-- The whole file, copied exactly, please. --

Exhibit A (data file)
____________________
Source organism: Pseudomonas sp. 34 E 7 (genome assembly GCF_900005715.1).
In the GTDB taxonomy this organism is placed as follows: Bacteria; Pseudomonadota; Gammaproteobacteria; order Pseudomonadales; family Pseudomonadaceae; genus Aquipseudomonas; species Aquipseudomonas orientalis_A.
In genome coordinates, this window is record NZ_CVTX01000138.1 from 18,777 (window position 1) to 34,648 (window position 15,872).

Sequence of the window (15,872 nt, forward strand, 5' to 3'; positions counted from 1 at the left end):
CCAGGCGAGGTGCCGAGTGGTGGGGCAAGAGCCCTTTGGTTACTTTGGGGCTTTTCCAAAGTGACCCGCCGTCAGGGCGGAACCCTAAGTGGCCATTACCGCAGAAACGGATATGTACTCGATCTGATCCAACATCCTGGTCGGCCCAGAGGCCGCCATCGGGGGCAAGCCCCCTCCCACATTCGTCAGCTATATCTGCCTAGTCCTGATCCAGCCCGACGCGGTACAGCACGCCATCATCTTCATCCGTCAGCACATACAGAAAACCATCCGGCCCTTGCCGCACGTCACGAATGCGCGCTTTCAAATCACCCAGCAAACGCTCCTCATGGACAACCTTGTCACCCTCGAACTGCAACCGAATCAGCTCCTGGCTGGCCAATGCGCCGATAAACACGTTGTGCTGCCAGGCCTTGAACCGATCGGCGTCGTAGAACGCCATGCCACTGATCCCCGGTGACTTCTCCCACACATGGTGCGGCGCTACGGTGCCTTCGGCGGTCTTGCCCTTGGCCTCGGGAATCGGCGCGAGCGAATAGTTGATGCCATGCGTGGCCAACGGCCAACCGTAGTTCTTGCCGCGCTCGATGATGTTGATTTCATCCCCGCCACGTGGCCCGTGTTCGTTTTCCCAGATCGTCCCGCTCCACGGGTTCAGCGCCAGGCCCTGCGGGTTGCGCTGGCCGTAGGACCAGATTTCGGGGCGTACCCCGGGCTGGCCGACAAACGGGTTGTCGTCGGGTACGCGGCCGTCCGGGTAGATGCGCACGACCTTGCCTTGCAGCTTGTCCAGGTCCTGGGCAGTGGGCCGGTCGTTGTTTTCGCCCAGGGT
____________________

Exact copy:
Source organism: Pseudomonas sp. 34 E 7 (genome assembly GCF_900005715.1).
In the GTDB taxonomy this organism is placed as follows: Bacteria; Pseudomonadota; Gammaproteobacteria; order Pseudomonadales; family Pseudomonadaceae; genus Aquipseudomonas; species Aquipseudomonas orientalis_A.
In genome coordinates, this window is record NZ_CVTX01000138.1 from 18,777 (window position 1) to 34,648 (window position 15,872).

Sequence of the window (15,872 nt, forward strand, 5' to 3'; positions counted from 1 at the left end):
CCAGGCGAGGTGCCGAGTGGTGGGGCAAGAGCCCTTTGGTTACTTTGGGGCTTTTCCAAAGTGACCCGCCGTCAGGGCGGAACCCTAAGTGGCCATTACCGCAGAAACGGATATGTACTCGATCTGATCCAACATCCTGGTCGGCCCAGAGGCCGCCATCGGGGGCAAGCCCCCTCCCACATTCGTCAGCTATATCTGCCTAGTCCTGATCCAGCCCGACGCGGTACAGCACGCCATCATCTTCATCCGTCAGCACATACAGAAAACCATCCGGCCCTTGCCGCACGTCACGAATGCGCGCTTTCAAATCACCCAGCAAACGCTCCTCATGGACAACCTTGTCACCCTCGAACTGCAACCGAATCAGCTCCTGGCTGGCCAATGCGCCGATAAACACGTTGTGCTGCCAGGCCTTGAACCGATCGGCGTCGTAGAACGCCATGCCACTGATCCCCGGTGACTTCTCCCACACATGGTGCGGCGCTACGGTGCCTTCGGCGGTCTTGCCCTTGGCCTCGGGAATCGGCGCGAGCGAATAGTTGATGCCATGCGTGGCCAACGGCCAACCGTAGTTCTTGCCGCGCTCGATGATGTTGATTTCATCCCCGCCACGTGGCCCGTGTTCGTTTTCCCAGATCGTCCCGCTCCACGGGTTCAGCGCCAGGCCCTGCGGGTTGCGCTGGCCGTAGGACCAGATTTCGGGGCGTACCCCGGGCTGGCCGACAAACGGGTTGTCGTCGGGTACGCGGCCGTCCGGGTAGATGCGCACGACCTTGCCTTGCAGCTTGTCCAGGTCCTGGGCAGTGGGCCGGTCGTTGTTTTCGCCCAGGGT